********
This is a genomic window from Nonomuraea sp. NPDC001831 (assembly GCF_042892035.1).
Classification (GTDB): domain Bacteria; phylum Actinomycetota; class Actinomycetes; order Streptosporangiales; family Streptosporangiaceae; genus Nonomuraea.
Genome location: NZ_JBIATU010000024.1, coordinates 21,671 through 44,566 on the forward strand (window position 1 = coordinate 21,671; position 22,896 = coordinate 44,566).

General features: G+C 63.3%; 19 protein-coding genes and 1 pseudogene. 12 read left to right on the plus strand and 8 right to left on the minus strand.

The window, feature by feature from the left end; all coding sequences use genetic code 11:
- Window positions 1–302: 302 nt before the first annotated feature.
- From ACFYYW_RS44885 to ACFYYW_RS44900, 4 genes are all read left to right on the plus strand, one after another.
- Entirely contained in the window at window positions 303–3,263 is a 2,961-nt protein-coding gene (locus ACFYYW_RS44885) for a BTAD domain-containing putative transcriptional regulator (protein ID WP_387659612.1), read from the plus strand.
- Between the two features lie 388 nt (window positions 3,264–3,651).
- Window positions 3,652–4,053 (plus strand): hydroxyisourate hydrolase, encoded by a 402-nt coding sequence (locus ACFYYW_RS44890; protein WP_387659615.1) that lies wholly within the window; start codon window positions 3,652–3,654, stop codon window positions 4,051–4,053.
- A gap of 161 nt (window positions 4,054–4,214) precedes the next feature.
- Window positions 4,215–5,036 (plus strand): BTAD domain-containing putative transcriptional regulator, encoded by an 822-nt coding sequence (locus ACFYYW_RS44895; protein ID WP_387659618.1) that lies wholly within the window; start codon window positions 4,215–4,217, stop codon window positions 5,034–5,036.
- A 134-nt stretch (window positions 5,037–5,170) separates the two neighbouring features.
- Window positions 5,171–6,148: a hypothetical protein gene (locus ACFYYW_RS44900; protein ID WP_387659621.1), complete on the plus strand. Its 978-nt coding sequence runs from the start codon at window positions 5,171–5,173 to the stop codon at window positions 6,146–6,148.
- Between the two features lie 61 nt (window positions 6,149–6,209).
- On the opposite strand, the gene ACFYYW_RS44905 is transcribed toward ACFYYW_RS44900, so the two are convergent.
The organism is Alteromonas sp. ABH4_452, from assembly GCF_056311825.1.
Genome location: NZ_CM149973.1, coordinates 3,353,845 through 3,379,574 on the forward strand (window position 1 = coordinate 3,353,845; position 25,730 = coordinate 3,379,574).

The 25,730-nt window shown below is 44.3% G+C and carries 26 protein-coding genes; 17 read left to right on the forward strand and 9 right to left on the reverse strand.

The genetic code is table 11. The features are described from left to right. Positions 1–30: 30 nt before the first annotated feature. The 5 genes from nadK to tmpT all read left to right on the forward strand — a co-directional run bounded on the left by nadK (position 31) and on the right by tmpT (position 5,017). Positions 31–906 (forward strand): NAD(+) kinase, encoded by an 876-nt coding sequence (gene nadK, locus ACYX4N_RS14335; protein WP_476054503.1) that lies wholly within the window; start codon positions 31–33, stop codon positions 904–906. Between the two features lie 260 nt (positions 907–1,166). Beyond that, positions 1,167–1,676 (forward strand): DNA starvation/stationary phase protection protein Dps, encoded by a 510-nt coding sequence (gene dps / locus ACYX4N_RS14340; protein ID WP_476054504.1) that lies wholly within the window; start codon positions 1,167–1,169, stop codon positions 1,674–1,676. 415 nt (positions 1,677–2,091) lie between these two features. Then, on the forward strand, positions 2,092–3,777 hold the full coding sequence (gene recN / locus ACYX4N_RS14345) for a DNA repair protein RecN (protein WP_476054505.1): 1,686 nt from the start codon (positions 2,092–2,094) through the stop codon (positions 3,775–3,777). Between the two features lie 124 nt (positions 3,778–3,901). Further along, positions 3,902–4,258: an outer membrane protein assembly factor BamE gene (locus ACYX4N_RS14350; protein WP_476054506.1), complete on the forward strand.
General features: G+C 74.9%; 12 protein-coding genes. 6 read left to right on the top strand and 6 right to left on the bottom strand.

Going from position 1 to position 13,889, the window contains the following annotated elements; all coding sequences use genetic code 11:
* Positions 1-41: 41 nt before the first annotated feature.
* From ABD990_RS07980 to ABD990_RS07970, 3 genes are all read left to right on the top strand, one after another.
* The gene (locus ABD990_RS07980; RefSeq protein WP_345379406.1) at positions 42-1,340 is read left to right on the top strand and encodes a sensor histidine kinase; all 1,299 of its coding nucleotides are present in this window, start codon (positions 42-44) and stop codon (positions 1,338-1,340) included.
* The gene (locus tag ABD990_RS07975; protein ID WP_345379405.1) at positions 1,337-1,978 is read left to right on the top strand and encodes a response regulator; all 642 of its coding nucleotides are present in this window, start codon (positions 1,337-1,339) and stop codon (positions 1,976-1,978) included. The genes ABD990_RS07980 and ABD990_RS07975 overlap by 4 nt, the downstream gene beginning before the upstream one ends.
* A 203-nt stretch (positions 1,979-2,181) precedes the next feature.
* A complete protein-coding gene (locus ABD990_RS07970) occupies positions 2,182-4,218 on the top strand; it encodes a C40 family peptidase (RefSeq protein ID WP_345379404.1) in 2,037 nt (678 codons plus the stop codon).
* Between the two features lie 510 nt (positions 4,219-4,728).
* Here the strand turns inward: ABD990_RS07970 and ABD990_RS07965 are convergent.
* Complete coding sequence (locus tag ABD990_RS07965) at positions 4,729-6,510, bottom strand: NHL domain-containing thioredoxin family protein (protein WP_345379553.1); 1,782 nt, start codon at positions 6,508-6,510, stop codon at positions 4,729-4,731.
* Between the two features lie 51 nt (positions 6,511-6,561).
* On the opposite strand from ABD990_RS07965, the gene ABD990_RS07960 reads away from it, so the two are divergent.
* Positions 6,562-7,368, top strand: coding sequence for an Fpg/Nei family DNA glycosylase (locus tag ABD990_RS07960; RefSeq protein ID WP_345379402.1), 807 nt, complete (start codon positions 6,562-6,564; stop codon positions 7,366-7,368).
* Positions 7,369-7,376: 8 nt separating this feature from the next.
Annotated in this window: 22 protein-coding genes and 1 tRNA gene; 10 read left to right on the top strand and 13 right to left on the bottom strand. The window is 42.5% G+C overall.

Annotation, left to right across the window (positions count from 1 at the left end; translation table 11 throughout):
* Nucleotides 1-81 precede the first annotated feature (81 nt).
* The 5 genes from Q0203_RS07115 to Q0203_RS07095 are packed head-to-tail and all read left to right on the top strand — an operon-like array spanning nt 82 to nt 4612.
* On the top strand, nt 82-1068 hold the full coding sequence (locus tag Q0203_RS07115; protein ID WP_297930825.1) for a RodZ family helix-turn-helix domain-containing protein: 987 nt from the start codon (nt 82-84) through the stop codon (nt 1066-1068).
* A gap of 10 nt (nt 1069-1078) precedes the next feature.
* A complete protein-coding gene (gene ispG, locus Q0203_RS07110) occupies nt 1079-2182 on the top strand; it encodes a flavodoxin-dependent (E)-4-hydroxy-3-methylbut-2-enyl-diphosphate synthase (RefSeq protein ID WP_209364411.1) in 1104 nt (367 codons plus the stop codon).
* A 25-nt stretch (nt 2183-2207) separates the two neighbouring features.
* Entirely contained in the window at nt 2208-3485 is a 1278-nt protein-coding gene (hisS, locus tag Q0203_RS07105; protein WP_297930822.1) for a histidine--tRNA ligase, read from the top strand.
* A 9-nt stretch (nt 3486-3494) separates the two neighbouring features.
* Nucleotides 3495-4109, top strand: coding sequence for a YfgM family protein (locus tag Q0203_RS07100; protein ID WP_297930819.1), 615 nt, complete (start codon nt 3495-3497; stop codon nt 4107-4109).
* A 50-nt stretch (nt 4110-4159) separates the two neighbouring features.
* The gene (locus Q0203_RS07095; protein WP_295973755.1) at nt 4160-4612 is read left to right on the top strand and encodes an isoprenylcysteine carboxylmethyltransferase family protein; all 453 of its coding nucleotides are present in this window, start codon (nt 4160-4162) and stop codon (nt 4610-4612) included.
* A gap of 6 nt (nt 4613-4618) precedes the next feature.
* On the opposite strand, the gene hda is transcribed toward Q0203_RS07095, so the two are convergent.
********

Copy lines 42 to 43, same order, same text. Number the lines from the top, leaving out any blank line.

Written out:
* A complete protein-coding gene (gene ispG, locus Q0203_RS07110) occupies nt 1079-2182 on the top strand; it encodes a flavodoxin-dependent (E)-4-hydroxy-3-methylbut-2-enyl-diphosphate synthase (RefSeq protein ID WP_209364411.1) in 1104 nt (367 codons plus the stop codon).
* A 25-nt stretch (nt 2183-2207) separates the two neighbouring features.